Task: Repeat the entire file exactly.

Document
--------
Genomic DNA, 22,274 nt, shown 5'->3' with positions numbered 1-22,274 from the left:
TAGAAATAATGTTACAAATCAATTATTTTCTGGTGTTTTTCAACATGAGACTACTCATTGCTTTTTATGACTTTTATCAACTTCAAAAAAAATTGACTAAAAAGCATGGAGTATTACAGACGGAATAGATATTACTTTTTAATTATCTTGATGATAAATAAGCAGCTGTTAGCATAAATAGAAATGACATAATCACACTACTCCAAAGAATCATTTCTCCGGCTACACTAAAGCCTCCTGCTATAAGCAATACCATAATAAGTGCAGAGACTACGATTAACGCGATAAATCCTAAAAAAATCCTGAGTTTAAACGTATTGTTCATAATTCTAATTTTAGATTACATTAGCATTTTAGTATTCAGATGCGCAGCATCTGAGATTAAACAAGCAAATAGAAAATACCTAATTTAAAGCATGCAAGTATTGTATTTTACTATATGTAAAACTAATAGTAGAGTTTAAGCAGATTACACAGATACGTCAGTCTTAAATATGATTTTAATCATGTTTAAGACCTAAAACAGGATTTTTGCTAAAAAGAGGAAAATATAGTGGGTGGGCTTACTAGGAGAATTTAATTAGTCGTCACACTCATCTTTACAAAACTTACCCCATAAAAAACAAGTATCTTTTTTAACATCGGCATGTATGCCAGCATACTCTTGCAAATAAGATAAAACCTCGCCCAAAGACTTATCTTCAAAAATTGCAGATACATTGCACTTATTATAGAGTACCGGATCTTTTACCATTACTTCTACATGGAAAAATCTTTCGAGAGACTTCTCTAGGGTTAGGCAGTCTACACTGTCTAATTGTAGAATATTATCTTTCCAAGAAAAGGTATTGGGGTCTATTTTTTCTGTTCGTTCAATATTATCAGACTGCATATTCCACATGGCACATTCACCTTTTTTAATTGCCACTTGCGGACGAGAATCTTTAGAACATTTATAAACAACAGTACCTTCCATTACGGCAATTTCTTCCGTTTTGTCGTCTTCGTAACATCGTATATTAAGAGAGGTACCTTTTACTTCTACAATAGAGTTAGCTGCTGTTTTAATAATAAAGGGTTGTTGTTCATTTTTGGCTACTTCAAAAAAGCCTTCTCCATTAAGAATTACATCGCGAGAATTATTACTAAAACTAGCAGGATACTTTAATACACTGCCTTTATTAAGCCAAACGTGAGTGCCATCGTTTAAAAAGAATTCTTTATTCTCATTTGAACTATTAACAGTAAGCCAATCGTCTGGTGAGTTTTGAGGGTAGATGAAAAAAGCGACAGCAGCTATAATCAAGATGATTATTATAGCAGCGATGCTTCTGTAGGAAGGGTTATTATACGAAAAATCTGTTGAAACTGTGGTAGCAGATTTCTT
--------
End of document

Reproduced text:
Genomic DNA, 22,274 nt, shown 5'->3' with positions numbered 1-22,274 from the left:
TAGAAATAATGTTACAAATCAATTATTTTCTGGTGTTTTTCAACATGAGACTACTCATTGCTTTTTATGACTTTTATCAACTTCAAAAAAAATTGACTAAAAAGCATGGAGTATTACAGACGGAATAGATATTACTTTTTAATTATCTTGATGATAAATAAGCAGCTGTTAGCATAAATAGAAATGACATAATCACACTACTCCAAAGAATCATTTCTCCGGCTACACTAAAGCCTCCTGCTATAAGCAATACCATAATAAGTGCAGAGACTACGATTAACGCGATAAATCCTAAAAAAATCCTGAGTTTAAACGTATTGTTCATAATTCTAATTTTAGATTACATTAGCATTTTAGTATTCAGATGCGCAGCATCTGAGATTAAACAAGCAAATAGAAAATACCTAATTTAAAGCATGCAAGTATTGTATTTTACTATATGTAAAACTAATAGTAGAGTTTAAGCAGATTACACAGATACGTCAGTCTTAAATATGATTTTAATCATGTTTAAGACCTAAAACAGGATTTTTGCTAAAAAGAGGAAAATATAGTGGGTGGGCTTACTAGGAGAATTTAATTAGTCGTCACACTCATCTTTACAAAACTTACCCCATAAAAAACAAGTATCTTTTTTAACATCGGCATGTATGCCAGCATACTCTTGCAAATAAGATAAAACCTCGCCCAAAGACTTATCTTCAAAAATTGCAGATACATTGCACTTATTATAGAGTACCGGATCTTTTACCATTACTTCTACATGGAAAAATCTTTCGAGAGACTTCTCTAGGGTTAGGCAGTCTACACTGTCTAATTGTAGAATATTATCTTTCCAAGAAAAGGTATTGGGGTCTATTTTTTCTGTTCGTTCAATATTATCAGACTGCATATTCCACATGGCACATTCACCTTTTTTAATTGCCACTTGCGGACGAGAATCTTTAGAACATTTATAAACAACAGTACCTTCCATTACGGCAATTTCTTCCGTTTTGTCGTCTTCGTAACATCGTATATTAAGAGAGGTACCTTTTACTTCTACAATAGAGTTAGCTGCTGTTTTAATAATAAAGGGTTGTTGTTCATTTTTGGCTACTTCAAAAAAGCCTTCTCCATTAAGAATTACATCGCGAGAATTATTACTAAAACTAGCAGGATACTTTAATACACTGCCTTTATTAAGCCAAACGTGAGTGCCATCGTTTAAAAAGAATTCTTTATTCTCATTTGAACTATTAACAGTAAGCCAATCGTCTGGTGAGTTTTGAGGGTAGATGAAAAAAGCGACAGCAGCTATAATCAAGATGATTATTATAGCAGCGATGCTTCTGTAGGAAGGGTTATTATACGAAAAATCTGTTGAAACTGTGGTAGCAGATTTCTT